Allen Ginsberg's Buddhist Poetics
Allen Ginsberg’s Buddhist Poeticsrevives questions of poetics, religious authenticity, and political efficacy in Ginsberg's prophetic poetry. Author Tony Trigilio examines Ginsberg's Buddhism as an imperfect but deepening influence on the major poems of his career.
The first sustained scholarly effort to test Ginsberg’s work as Buddhist poetry, this volume goes beyond biography to contemporary critical theory and textual and historical analysis to show how Ginsberg’s Buddhist religious practices inform his poetry. Trigilio takes us through the poet’s first autodidactic struggles with Buddhism to his later involvement with highly trained teachers, as he follows the development of Ginsberg’s Buddhist poetics.
The book also considers the place of Ginsberg’s poetry in the cultural and aesthetic contexts of his career, covering the rise of an “American Buddhism”; the antiwar, drug decriminalization, and gay civil rights movements; and the shift from modern to postmodern strategies in contemporary U.S. poetry.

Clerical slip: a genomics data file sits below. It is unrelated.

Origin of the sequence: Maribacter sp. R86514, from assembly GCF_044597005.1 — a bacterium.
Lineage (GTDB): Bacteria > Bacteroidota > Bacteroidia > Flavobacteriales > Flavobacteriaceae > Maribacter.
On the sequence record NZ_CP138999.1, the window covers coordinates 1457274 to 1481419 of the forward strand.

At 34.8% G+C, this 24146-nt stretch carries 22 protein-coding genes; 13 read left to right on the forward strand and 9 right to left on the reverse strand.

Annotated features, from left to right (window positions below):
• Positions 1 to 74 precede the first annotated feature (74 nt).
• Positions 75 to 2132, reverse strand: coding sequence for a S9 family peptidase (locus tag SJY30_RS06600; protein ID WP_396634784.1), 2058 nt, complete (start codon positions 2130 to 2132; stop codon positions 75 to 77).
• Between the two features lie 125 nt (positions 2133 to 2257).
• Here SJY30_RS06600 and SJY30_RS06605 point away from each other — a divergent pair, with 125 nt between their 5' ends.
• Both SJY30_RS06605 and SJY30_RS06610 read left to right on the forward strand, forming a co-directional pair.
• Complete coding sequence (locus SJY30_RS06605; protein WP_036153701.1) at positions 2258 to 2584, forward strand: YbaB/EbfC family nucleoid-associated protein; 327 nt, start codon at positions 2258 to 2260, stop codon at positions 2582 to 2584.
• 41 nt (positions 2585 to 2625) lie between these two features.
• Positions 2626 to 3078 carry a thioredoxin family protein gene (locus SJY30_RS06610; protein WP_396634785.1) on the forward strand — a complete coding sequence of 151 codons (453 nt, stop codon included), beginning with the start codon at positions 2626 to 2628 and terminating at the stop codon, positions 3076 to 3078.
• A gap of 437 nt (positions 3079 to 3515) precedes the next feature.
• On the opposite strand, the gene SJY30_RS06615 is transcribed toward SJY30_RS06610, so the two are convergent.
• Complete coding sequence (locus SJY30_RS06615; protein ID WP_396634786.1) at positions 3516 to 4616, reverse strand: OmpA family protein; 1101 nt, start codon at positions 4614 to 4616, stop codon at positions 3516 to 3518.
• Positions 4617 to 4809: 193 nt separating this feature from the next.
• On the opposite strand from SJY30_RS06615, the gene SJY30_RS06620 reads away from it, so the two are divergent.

Allen Ginsberg’s Buddhist Poeticsexamines some of the most significant work produced by the poet after he had become a cultural icon and marks a new direction in the study of Ginsberg’s work. Of interest to scholars of Buddhism, American poetry, cultural studies, and Beat studies, this groundbreaking volume fills significant gaps in the scholarly criticism of Ginsberg’s spiritual poetics.
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American Angkor Wat anxiety argues asserts authority Beat becomes Blake body breath Buddhist poetics career Change chapter Collected conception consciousness construction contemporary context continued course create critical cultural death describes desire Dharma discourse discuss dream drug earlier early effort embodied emerges emphasis empty engagement eventually experience father figure framed Ginsberg's Buddhist guru Howl human identity imagination important impulse individual influence interview Iron Horse Kaddish language later linguistic literary living Louis mantra mantric material means mind mode Naomi nature notes Oedipal offers performative poem poet poet's poetry political position practice practitioner produced prophecy prophetic question reading reenvisioning relationship religious representation represented response revision rhetoric role romantic sacred says Senate sexual speak speaker speech spiritual stages subjectivity suggests Sutra teacher teachings testimony thought Tibetan tion tradition Trungpa Truths understanding United vision visionary voice Western White Shroud Whitman Wichita writes